spider saving and sensory overload

I don’t know how to begin. for a number of reasons. I haven’t chosen a prompt, but I’m chewing on a few. so far, this is a poe that isn’t sure of itself. it’s not sure it’s a poem, will be a poem, would be a poem if it could be, though. it’s really not sure of anything. a spider startled its writer as it scurried across the keyboard. do spiders scurry? scurry seems like a rodent action, or a small animal action, at least. anyway, they were only startled. not afraid. they’re not the type that is afraid of spiders, they just didn’t want to crush the spider as they typed. the first spider they saved this week nearly drowned. the trick to saving a small spider without hurting it is to tickle it and hope that it spits out a thread. (I know how anatomically and semantically inaccurate that was, but this is my technique and my poem and I’ll use whatever words I want). you pick the spider up by its mouth thread and gentle blow them into the wind. the spider will land on all eights, that’s what I’ve heard. no, I just made that up, and I know how ridiculous everything that I’m saying sounds. or at least I have an idea. or I have an idea about how I’m perceived and here’s the thing, I’m tired of having ideas of any kind. and no, I will not elaborate. but I will knock on the wood of the IKEA bedside table next to me. because what if I never had another idea again after saying I was tired of them? who am I without ideas?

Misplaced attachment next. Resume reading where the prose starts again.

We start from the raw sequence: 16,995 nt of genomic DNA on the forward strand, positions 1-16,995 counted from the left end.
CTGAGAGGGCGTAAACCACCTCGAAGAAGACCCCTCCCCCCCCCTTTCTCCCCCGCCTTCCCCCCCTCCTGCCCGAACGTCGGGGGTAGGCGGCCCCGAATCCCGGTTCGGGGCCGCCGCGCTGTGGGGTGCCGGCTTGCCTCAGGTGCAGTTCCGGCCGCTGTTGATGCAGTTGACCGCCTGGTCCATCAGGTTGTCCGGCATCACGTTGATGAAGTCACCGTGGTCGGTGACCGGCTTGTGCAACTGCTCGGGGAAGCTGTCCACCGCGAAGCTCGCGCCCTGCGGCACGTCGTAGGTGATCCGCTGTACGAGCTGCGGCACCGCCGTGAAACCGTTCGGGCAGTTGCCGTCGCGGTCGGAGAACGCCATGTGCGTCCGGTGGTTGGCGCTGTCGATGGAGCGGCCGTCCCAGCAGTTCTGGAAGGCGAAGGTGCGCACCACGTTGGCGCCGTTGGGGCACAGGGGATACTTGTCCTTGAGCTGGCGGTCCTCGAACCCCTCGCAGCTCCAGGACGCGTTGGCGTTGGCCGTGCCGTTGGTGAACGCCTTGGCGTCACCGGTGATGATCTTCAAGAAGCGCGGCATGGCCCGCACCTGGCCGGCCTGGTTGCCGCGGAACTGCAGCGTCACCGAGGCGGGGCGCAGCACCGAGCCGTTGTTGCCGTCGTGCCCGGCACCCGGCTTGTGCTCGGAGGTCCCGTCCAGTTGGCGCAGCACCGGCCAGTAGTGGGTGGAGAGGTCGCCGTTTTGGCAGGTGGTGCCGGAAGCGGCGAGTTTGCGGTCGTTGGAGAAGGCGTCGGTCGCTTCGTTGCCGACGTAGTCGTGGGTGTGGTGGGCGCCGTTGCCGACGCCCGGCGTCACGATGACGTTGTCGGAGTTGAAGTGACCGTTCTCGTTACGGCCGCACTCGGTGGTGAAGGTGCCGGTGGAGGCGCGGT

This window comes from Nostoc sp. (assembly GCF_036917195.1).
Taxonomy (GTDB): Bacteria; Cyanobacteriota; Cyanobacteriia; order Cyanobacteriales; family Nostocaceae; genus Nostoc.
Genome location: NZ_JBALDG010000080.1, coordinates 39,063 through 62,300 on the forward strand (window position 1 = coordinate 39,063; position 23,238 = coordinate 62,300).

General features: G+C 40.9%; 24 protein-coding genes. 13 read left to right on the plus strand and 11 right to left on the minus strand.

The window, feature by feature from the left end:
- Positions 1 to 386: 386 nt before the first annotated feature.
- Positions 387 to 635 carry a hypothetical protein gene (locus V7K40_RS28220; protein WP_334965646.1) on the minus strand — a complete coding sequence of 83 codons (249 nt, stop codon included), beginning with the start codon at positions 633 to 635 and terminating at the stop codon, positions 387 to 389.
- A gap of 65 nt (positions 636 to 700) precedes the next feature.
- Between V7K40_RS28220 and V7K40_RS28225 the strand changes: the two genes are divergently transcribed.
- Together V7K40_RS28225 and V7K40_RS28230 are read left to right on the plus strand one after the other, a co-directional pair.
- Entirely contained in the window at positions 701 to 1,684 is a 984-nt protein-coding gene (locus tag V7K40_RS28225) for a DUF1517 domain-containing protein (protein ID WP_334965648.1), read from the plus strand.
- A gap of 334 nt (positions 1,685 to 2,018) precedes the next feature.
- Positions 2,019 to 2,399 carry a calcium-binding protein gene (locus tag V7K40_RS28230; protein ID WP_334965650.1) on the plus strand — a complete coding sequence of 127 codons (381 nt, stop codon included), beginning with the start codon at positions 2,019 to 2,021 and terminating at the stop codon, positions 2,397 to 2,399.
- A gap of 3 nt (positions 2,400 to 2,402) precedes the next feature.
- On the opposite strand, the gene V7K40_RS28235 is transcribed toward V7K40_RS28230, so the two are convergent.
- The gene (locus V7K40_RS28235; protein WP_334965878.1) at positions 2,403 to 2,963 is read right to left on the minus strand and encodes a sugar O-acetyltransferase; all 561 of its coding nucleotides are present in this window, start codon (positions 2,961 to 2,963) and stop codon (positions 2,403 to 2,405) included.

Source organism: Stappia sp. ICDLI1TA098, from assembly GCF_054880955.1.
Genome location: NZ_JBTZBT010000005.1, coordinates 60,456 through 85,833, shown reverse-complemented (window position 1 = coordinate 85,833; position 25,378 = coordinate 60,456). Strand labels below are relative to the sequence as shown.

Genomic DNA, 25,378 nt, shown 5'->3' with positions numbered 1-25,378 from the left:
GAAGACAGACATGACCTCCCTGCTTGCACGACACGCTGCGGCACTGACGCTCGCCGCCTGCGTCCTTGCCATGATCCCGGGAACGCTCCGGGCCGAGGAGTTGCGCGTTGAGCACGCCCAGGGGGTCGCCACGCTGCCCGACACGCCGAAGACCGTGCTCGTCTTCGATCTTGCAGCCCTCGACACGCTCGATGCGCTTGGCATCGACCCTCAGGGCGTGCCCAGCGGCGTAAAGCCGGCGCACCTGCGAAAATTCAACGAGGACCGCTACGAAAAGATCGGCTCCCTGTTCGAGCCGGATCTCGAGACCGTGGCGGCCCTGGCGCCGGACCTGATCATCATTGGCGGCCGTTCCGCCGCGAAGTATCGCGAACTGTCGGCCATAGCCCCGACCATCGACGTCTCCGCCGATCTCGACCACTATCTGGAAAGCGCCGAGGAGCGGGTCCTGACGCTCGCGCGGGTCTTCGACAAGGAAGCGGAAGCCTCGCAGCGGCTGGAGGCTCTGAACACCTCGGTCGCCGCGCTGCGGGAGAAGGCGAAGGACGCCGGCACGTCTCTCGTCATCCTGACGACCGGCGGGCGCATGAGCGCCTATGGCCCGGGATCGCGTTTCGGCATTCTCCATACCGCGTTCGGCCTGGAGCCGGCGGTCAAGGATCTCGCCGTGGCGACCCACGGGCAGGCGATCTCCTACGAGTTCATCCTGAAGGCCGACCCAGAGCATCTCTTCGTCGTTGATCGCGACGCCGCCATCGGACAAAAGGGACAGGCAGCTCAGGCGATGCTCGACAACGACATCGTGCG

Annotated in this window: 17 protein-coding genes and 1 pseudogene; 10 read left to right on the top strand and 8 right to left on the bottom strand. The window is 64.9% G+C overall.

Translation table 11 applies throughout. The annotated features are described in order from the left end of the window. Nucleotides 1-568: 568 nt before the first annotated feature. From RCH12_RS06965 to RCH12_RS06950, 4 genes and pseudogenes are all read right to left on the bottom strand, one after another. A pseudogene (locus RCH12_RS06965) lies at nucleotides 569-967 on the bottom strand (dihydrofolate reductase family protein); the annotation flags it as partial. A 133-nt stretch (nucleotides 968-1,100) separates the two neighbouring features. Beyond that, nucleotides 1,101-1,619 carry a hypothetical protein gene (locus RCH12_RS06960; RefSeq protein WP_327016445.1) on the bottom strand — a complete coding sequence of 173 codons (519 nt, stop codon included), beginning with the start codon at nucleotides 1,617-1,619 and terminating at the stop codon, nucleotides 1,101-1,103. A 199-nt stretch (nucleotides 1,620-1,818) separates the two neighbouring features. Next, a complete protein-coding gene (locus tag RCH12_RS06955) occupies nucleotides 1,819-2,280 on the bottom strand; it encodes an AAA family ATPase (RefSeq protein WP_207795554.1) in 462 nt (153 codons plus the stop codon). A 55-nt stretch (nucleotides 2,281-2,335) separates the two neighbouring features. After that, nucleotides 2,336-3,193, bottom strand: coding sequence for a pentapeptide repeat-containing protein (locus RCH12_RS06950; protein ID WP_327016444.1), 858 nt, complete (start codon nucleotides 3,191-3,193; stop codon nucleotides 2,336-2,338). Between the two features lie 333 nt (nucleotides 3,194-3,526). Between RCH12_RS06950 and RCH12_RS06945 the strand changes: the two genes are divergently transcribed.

[ imagine a long, breathless pause here as the writer becomes painfully aware of their heartbeat ]

image the cold, smooth surface of the IKEA bedside table that they place their right hand on to redirect their sensations and thoughts. now, quickly, quickly, find that one song in your library that you’ve been using to self-soothe for weeks. your last.fm says you’ve scrobbled it times 56. sing along to it as expressively as possible and drink up as much oxygen a you need and feel every vibration in your chest and then, lay back down, having forgotten what you were writing about. and don’t look back at your poem unless you want to go through all that again. you’ve already lost the plot if ever there was one, so take a break.

stare at the ceiling fan for 15 minutes thinking about the last conversation you had in therapy about how the world is not made for people like you. who need lots of quiet and ample space and way more time to play and write poetry and touch cold smooth surfaces and observe delicate things like the pale little turkey tangle frogfruit flowers on the ground in late summer and the bathtub spiders that would certainly drown without your watchful eye and skillful spider saving technique. realize that you have to build into your world the space and support that you need because most people step on the little pale blooms and kill tiny spiders.

Photo by Pixabay on Pexels.com

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